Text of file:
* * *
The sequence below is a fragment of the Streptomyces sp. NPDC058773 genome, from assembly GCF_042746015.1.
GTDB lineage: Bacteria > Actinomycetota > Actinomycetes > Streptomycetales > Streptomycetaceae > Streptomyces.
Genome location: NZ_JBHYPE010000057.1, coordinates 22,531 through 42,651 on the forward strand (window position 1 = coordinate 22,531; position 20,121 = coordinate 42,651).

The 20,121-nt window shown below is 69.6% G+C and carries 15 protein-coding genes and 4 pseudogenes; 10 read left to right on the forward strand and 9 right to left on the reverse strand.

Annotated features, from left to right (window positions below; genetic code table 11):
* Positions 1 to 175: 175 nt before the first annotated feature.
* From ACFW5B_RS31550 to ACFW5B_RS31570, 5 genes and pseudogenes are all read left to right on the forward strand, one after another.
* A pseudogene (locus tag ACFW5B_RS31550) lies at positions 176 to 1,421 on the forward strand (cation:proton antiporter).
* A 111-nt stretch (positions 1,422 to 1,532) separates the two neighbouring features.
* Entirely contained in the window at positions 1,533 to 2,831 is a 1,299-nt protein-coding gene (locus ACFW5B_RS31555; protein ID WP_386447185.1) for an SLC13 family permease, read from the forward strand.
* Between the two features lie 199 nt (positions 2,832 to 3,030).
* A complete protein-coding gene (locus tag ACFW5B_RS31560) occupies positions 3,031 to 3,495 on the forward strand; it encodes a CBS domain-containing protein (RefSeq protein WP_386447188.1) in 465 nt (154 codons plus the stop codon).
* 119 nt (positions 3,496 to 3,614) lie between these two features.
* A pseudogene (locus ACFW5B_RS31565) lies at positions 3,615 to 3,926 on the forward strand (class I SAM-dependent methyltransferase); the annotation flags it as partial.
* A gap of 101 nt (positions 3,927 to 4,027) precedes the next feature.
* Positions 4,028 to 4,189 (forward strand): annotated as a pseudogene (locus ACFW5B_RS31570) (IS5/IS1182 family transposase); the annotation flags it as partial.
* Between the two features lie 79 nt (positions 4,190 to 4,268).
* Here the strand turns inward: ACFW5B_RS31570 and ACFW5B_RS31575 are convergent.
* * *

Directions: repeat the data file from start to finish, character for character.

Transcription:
The sequence below is a fragment of the Streptomyces sp. NPDC058773 genome, from assembly GCF_042746015.1.
GTDB lineage: Bacteria > Actinomycetota > Actinomycetes > Streptomycetales > Streptomycetaceae > Streptomyces.
Genome location: NZ_JBHYPE010000057.1, coordinates 22,531 through 42,651 on the forward strand (window position 1 = coordinate 22,531; position 20,121 = coordinate 42,651).

The 20,121-nt window shown below is 69.6% G+C and carries 15 protein-coding genes and 4 pseudogenes; 10 read left to right on the forward strand and 9 right to left on the reverse strand.

Annotated features, from left to right (window positions below; genetic code table 11):
* Positions 1 to 175: 175 nt before the first annotated feature.
* From ACFW5B_RS31550 to ACFW5B_RS31570, 5 genes and pseudogenes are all read left to right on the forward strand, one after another.
* A pseudogene (locus tag ACFW5B_RS31550) lies at positions 176 to 1,421 on the forward strand (cation:proton antiporter).
* A 111-nt stretch (positions 1,422 to 1,532) separates the two neighbouring features.
* Entirely contained in the window at positions 1,533 to 2,831 is a 1,299-nt protein-coding gene (locus ACFW5B_RS31555; protein ID WP_386447185.1) for an SLC13 family permease, read from the forward strand.
* Between the two features lie 199 nt (positions 2,832 to 3,030).
* A complete protein-coding gene (locus tag ACFW5B_RS31560) occupies positions 3,031 to 3,495 on the forward strand; it encodes a CBS domain-containing protein (RefSeq protein WP_386447188.1) in 465 nt (154 codons plus the stop codon).
* 119 nt (positions 3,496 to 3,614) lie between these two features.
* A pseudogene (locus ACFW5B_RS31565) lies at positions 3,615 to 3,926 on the forward strand (class I SAM-dependent methyltransferase); the annotation flags it as partial.
* A gap of 101 nt (positions 3,927 to 4,027) precedes the next feature.
* Positions 4,028 to 4,189 (forward strand): annotated as a pseudogene (locus ACFW5B_RS31570) (IS5/IS1182 family transposase); the annotation flags it as partial.
* Between the two features lie 79 nt (positions 4,190 to 4,268).
* Here the strand turns inward: ACFW5B_RS31570 and ACFW5B_RS31575 are convergent.